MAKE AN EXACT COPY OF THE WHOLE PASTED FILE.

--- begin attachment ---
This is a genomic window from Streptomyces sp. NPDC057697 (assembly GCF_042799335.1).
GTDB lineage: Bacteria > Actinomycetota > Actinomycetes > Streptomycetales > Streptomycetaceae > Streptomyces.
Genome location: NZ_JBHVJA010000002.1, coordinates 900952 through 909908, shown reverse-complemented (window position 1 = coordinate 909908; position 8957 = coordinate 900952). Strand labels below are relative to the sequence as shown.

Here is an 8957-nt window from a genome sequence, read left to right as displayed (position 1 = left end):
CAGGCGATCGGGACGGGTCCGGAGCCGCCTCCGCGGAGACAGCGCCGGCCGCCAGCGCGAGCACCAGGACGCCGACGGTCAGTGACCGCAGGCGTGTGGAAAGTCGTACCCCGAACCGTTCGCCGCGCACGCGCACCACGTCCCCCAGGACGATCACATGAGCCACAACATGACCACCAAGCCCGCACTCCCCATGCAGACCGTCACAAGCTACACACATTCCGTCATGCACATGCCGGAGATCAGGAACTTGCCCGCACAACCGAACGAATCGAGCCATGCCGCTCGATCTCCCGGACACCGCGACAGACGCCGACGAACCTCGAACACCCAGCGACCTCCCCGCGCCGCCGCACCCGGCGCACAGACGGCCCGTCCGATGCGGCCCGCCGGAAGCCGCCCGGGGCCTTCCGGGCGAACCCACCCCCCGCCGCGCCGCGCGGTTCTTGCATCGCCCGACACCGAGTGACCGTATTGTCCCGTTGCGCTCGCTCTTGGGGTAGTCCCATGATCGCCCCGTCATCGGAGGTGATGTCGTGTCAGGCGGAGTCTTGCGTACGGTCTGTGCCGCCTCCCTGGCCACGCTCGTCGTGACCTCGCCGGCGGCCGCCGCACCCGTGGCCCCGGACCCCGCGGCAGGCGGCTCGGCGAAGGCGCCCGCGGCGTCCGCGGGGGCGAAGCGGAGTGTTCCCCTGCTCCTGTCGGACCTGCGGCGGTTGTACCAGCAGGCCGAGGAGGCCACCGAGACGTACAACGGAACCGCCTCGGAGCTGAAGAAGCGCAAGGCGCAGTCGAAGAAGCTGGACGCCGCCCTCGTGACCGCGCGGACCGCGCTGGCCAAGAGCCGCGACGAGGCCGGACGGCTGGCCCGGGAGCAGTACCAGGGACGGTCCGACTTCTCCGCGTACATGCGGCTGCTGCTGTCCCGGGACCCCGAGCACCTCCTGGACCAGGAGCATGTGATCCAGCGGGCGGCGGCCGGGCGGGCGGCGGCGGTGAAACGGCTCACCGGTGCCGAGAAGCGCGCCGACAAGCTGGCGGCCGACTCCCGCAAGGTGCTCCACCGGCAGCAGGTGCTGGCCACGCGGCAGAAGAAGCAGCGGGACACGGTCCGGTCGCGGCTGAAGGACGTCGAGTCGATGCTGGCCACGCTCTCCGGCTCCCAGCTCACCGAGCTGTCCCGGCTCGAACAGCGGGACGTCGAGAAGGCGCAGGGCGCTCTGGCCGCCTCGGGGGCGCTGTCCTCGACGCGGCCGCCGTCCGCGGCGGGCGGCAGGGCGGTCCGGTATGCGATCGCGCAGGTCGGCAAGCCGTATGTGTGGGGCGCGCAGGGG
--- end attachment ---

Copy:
This is a genomic window from Streptomyces sp. NPDC057697 (assembly GCF_042799335.1).
GTDB lineage: Bacteria > Actinomycetota > Actinomycetes > Streptomycetales > Streptomycetaceae > Streptomyces.
Genome location: NZ_JBHVJA010000002.1, coordinates 900952 through 909908, shown reverse-complemented (window position 1 = coordinate 909908; position 8957 = coordinate 900952). Strand labels below are relative to the sequence as shown.

Here is an 8957-nt window from a genome sequence, read left to right as displayed (position 1 = left end):
CAGGCGATCGGGACGGGTCCGGAGCCGCCTCCGCGGAGACAGCGCCGGCCGCCAGCGCGAGCACCAGGACGCCGACGGTCAGTGACCGCAGGCGTGTGGAAAGTCGTACCCCGAACCGTTCGCCGCGCACGCGCACCACGTCCCCCAGGACGATCACATGAGCCACAACATGACCACCAAGCCCGCACTCCCCATGCAGACCGTCACAAGCTACACACATTCCGTCATGCACATGCCGGAGATCAGGAACTTGCCCGCACAACCGAACGAATCGAGCCATGCCGCTCGATCTCCCGGACACCGCGACAGACGCCGACGAACCTCGAACACCCAGCGACCTCCCCGCGCCGCCGCACCCGGCGCACAGACGGCCCGTCCGATGCGGCCCGCCGGAAGCCGCCCGGGGCCTTCCGGGCGAACCCACCCCCCGCCGCGCCGCGCGGTTCTTGCATCGCCCGACACCGAGTGACCGTATTGTCCCGTTGCGCTCGCTCTTGGGGTAGTCCCATGATCGCCCCGTCATCGGAGGTGATGTCGTGTCAGGCGGAGTCTTGCGTACGGTCTGTGCCGCCTCCCTGGCCACGCTCGTCGTGACCTCGCCGGCGGCCGCCGCACCCGTGGCCCCGGACCCCGCGGCAGGCGGCTCGGCGAAGGCGCCCGCGGCGTCCGCGGGGGCGAAGCGGAGTGTTCCCCTGCTCCTGTCGGACCTGCGGCGGTTGTACCAGCAGGCCGAGGAGGCCACCGAGACGTACAACGGAACCGCCTCGGAGCTGAAGAAGCGCAAGGCGCAGTCGAAGAAGCTGGACGCCGCCCTCGTGACCGCGCGGACCGCGCTGGCCAAGAGCCGCGACGAGGCCGGACGGCTGGCCCGGGAGCAGTACCAGGGACGGTCCGACTTCTCCGCGTACATGCGGCTGCTGCTGTCCCGGGACCCCGAGCACCTCCTGGACCAGGAGCATGTGATCCAGCGGGCGGCGGCCGGGCGGGCGGCGGCGGTGAAACGGCTCACCGGTGCCGAGAAGCGCGCCGACAAGCTGGCGGCCGACTCCCGCAAGGTGCTCCACCGGCAGCAGGTGCTGGCCACGCGGCAGAAGAAGCAGCGGGACACGGTCCGGTCGCGGCTGAAGGACGTCGAGTCGATGCTGGCCACGCTCTCCGGCTCCCAGCTCACCGAGCTGTCCCGGCTCGAACAGCGGGACGTCGAGAAGGCGCAGGGCGCTCTGGCCGCCTCGGGGGCGCTGTCCTCGACGCGGCCGCCGTCCGCGGCGGGCGGCAGGGCGGTCCGGTATGCGATCGCGCAGGTCGGCAAGCCGTATGTGTGGGGCGCGCAGGGG